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    Six Tips for Turning Customer Feedback into a Powerful Business Tool

    Marketing pros love to talk about Big Data, and with good reason. Without Big Data insights, email campaigns, A/B testing initiatives and programmatic ads, personalized customer engagements and other efforts can prove even less valuable than the heavily branded ads that preceded them. However, many marketers continue to overlook their most valuable data source: their customers. This, even in the face of growing budgets dedicated to collecting and analyzing this data.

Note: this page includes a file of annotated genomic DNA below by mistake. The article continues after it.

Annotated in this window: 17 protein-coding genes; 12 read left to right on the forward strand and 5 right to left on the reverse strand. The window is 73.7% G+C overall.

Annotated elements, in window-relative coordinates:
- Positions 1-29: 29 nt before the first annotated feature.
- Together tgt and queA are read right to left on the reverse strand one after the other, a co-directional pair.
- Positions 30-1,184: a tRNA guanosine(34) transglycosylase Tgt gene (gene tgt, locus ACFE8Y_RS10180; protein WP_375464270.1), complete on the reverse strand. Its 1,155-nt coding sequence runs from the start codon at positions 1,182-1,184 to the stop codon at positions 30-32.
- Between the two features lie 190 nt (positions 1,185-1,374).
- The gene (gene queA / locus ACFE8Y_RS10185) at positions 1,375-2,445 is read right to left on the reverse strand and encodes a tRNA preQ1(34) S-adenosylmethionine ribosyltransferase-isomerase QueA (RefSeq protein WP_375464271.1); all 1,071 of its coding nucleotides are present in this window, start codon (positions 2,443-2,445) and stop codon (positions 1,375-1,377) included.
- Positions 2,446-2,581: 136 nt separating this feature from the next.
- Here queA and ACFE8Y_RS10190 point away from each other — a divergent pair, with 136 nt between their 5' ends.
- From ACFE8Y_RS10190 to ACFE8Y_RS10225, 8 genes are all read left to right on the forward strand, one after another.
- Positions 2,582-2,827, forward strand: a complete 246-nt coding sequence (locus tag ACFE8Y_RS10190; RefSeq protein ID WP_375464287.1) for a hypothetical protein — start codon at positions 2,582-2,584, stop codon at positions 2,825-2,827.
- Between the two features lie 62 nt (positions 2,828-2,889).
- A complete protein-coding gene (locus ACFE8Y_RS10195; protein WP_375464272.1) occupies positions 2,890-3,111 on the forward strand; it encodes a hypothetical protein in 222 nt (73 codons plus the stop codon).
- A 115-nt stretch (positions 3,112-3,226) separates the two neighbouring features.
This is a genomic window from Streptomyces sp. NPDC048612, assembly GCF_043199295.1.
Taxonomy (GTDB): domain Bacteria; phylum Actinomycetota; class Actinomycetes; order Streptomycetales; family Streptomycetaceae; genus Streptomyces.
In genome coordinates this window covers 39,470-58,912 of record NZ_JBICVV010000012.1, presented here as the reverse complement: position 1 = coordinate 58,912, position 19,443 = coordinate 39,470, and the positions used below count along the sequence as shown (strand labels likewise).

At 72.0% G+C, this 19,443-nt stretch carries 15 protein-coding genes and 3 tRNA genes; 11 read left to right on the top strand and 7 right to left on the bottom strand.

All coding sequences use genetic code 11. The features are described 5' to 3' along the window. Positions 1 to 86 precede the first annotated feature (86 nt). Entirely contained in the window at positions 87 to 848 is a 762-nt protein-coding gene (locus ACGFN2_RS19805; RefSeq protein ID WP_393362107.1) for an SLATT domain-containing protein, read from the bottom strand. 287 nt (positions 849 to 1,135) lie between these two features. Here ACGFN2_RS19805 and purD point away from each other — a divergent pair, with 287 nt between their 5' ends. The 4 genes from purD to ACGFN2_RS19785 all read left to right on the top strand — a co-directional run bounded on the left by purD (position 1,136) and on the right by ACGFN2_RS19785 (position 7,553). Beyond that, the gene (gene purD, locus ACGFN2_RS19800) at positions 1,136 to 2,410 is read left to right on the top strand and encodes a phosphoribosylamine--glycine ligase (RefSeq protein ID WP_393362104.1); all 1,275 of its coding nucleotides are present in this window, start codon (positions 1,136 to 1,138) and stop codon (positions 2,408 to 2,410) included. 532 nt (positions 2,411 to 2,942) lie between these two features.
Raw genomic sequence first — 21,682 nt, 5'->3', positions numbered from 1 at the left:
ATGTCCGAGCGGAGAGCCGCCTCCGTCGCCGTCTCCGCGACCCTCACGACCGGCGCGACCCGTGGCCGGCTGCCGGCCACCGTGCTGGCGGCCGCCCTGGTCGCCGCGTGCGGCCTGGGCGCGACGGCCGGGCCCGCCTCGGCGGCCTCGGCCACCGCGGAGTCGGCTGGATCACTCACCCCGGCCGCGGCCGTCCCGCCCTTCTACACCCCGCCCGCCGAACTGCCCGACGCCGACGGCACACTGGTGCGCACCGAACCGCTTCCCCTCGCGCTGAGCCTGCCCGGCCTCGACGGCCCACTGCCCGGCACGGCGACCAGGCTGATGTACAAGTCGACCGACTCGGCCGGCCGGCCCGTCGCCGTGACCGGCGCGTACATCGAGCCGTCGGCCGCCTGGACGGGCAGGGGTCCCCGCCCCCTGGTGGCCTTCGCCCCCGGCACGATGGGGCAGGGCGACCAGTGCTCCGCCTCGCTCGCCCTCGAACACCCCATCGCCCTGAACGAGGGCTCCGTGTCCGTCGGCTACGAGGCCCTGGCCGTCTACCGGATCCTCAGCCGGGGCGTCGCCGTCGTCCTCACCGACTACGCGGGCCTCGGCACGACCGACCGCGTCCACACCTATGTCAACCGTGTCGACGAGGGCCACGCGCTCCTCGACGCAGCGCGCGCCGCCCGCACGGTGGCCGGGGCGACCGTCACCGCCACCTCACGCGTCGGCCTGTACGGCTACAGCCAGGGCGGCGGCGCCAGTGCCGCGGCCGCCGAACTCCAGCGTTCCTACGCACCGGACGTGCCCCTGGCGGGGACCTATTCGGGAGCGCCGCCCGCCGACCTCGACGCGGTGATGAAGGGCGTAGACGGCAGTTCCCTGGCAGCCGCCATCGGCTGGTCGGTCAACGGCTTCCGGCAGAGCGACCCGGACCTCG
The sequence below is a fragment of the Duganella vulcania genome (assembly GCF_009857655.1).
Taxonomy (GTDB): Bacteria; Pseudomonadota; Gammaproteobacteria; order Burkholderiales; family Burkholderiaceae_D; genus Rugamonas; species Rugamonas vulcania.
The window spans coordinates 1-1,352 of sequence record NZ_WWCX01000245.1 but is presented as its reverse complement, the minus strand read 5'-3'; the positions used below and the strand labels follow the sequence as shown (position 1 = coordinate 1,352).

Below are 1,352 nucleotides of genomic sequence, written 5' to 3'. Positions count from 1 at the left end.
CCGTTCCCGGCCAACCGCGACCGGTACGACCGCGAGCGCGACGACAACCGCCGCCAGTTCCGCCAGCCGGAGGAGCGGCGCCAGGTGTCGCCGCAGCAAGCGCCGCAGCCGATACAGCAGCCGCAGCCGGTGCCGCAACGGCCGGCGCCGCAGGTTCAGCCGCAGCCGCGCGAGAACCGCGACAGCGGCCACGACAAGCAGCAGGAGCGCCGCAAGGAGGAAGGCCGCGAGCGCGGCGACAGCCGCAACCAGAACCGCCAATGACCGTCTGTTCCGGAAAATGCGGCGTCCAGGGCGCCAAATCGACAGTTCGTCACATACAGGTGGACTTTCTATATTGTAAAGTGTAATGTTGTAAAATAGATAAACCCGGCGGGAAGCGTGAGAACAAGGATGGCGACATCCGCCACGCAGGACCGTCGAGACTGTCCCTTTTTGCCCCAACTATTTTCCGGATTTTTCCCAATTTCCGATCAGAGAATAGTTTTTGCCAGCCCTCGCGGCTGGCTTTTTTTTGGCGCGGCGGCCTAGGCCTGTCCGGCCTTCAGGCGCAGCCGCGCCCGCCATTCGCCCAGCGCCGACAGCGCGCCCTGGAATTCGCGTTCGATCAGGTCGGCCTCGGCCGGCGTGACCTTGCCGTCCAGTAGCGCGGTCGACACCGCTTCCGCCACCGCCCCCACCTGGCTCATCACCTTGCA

Perhaps the oversight results from the sheer volume of customer feedback available today. Social channels, support forums and review sites give every customer a chance to share his take on retail experiences, critique customer service and air his grievances with a brand’s products. Harnessing this feedback, and welcoming even the most negative of customer reviews, can be daunting. Yet, those reviews have a proven influence. According to a recent survey conducted in part by Censuswide, 62 percent of consumers are more likely to do business with a company after reading a positive review, and one in five will go on to spend at least 10 percent more with that company.

    So, how can your brand listen, measure and act on the VoC in order to turn customer feedback into a powerful business tool? Peter Holten Muhlmann, CEO of Trustpilot, has identified six tips to help your organization take advantage of Big Data opportunities.